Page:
Only it didn’t. Beaches proprietor Mark Matthias saw potential in the old property’s river views, free parking and banquet halls, and leased the restaurant from the Port of Vancouver. He tore out the old carpets, kept the sailing ship kitsch, and opened WareHouse ’23 in July 2016 with dueling pianos and an aim to turn up the volume in a place where diners once wore formal clothes.
The party went on for more than three years, even though everyone knew the port was going to redevelop the site. Part of the hotel was demolished, and the rest was boarded up. One last big New Year’s Eve blast was set for Dec. 31, 2020. COVID-19 killed the plan, and the last beers and burgers were served in March 2020.
Although the building looks empty, port spokeswoman Lang said that abatement contractor Keystone is at work in the building, preparing it for demolition to begin as soon as the end of January. The port is using $1.3 million in state funds to do what is called a selective demolition, meaning that as much of the building will be salvaged as possible. That includes 30 of the original beams from the 1923 warehouse, which will be repurposed eventually.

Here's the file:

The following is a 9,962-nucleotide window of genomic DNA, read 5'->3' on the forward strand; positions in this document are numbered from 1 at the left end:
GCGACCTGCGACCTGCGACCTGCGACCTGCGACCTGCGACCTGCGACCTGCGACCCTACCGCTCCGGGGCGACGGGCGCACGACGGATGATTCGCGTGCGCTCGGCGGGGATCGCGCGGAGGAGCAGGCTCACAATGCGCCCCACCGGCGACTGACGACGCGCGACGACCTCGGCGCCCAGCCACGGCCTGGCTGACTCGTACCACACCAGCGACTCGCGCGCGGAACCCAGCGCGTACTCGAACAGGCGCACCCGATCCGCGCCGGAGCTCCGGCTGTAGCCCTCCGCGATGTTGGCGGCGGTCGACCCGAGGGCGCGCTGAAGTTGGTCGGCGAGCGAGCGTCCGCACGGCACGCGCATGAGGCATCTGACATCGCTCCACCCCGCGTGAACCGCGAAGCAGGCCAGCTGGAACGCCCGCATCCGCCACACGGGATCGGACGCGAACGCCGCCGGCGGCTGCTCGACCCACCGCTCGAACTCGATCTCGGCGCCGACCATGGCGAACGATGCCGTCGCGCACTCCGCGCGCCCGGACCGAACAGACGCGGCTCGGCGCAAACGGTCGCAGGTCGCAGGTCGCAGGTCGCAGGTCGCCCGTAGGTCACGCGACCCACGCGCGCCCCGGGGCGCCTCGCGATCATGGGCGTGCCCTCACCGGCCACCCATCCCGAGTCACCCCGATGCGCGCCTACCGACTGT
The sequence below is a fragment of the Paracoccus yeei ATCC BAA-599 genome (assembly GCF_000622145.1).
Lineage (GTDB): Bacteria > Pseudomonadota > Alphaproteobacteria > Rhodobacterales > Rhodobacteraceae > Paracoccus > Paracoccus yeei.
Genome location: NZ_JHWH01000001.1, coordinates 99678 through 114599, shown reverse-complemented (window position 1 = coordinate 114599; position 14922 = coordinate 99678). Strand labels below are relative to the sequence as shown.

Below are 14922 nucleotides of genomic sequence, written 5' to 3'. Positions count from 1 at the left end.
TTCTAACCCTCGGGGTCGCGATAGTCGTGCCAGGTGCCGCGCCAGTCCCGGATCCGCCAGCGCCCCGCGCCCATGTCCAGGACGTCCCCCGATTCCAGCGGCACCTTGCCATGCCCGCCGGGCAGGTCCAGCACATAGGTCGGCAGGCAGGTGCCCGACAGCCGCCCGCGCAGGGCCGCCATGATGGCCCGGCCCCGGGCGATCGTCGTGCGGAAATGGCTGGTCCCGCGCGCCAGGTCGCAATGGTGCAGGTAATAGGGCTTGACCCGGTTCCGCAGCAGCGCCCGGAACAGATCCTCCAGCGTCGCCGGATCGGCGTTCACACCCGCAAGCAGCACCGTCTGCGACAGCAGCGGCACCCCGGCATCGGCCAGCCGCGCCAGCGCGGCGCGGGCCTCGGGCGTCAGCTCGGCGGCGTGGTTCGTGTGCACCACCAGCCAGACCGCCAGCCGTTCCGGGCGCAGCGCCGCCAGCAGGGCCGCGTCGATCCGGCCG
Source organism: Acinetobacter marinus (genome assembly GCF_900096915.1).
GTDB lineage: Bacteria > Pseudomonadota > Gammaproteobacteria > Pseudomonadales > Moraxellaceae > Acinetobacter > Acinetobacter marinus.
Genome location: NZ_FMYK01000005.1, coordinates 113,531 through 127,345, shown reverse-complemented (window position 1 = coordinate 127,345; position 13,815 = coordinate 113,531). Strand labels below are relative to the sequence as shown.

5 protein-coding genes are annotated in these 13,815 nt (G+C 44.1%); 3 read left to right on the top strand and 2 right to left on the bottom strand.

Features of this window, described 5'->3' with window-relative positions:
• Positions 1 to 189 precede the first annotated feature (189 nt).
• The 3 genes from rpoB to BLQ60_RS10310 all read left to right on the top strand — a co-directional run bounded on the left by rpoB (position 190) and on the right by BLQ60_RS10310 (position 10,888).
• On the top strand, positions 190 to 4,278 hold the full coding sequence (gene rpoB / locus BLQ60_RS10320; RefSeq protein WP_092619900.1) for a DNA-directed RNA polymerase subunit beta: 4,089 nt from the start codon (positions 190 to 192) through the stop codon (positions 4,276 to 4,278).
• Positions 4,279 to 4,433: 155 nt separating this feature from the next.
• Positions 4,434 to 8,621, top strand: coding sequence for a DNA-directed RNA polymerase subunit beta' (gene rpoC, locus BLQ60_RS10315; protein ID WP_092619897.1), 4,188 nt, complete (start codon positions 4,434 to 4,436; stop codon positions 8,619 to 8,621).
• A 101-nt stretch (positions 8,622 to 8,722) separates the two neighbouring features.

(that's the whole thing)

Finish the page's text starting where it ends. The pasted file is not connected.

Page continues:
By the end of March, the Quay will be gone, with most of the site fenced off for public safety. In the late spring or early summer, a portion of the parking lot will become the staging area for construction of the ZoomInfo office building near the BNSF Railway berm.
Someday, the site is scheduled to hold a public marketplace. It’s too early to say when that project will be developed, Lang said. Part of the dock and some 800 original pilings need to be replaced. Plans to replace the I-5 Bridge will also factor into the timing.
No matter what is developed on the site, memories of the Thunderbird/Red Lion Hotel at the Quay will live on in the memories of longtime local residents.